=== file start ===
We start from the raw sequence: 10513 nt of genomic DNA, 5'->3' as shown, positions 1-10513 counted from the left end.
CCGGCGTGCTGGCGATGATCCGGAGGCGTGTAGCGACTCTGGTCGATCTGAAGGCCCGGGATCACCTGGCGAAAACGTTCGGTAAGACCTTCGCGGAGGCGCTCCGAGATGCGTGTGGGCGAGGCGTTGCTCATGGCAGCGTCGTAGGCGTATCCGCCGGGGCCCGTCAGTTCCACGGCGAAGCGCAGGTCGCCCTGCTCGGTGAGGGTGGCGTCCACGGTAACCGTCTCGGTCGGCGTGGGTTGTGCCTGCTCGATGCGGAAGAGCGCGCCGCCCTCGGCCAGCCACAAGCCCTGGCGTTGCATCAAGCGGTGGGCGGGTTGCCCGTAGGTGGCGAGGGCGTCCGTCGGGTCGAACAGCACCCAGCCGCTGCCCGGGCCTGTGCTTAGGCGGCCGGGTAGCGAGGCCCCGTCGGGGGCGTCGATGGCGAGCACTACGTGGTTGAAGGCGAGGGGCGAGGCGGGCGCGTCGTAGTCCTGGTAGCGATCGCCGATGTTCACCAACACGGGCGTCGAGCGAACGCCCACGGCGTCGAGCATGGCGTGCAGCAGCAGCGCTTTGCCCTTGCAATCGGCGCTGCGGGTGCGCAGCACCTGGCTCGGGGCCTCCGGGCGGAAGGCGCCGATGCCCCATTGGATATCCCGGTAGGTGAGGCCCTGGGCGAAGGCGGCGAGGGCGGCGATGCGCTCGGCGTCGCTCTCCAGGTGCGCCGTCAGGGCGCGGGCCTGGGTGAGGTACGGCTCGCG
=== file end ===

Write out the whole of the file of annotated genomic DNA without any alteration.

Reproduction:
We start from the raw sequence: 10513 nt of genomic DNA, 5'->3' as shown, positions 1-10513 counted from the left end.
CCGGCGTGCTGGCGATGATCCGGAGGCGTGTAGCGACTCTGGTCGATCTGAAGGCCCGGGATCACCTGGCGAAAACGTTCGGTAAGACCTTCGCGGAGGCGCTCCGAGATGCGTGTGGGCGAGGCGTTGCTCATGGCAGCGTCGTAGGCGTATCCGCCGGGGCCCGTCAGTTCCACGGCGAAGCGCAGGTCGCCCTGCTCGGTGAGGGTGGCGTCCACGGTAACCGTCTCGGTCGGCGTGGGTTGTGCCTGCTCGATGCGGAAGAGCGCGCCGCCCTCGGCCAGCCACAAGCCCTGGCGTTGCATCAAGCGGTGGGCGGGTTGCCCGTAGGTGGCGAGGGCGTCCGTCGGGTCGAACAGCACCCAGCCGCTGCCCGGGCCTGTGCTTAGGCGGCCGGGTAGCGAGGCCCCGTCGGGGGCGTCGATGGCGAGCACTACGTGGTTGAAGGCGAGGGGCGAGGCGGGCGCGTCGTAGTCCTGGTAGCGATCGCCGATGTTCACCAACACGGGCGTCGAGCGAACGCCCACGGCGTCGAGCATGGCGTGCAGCAGCAGCGCTTTGCCCTTGCAATCGGCGCTGCGGGTGCGCAGCACCTGGCTCGGGGCCTCCGGGCGGAAGGCGCCGATGCCCCATTGGATATCCCGGTAGGTGAGGCCCTGGGCGAAGGCGGCGAGGGCGGCGATGCGCTCGGCGTCGCTCTCCAGGTGCGCCGTCAGGGCGCGGGCCTGGGTGAGGTACGGCTCGCG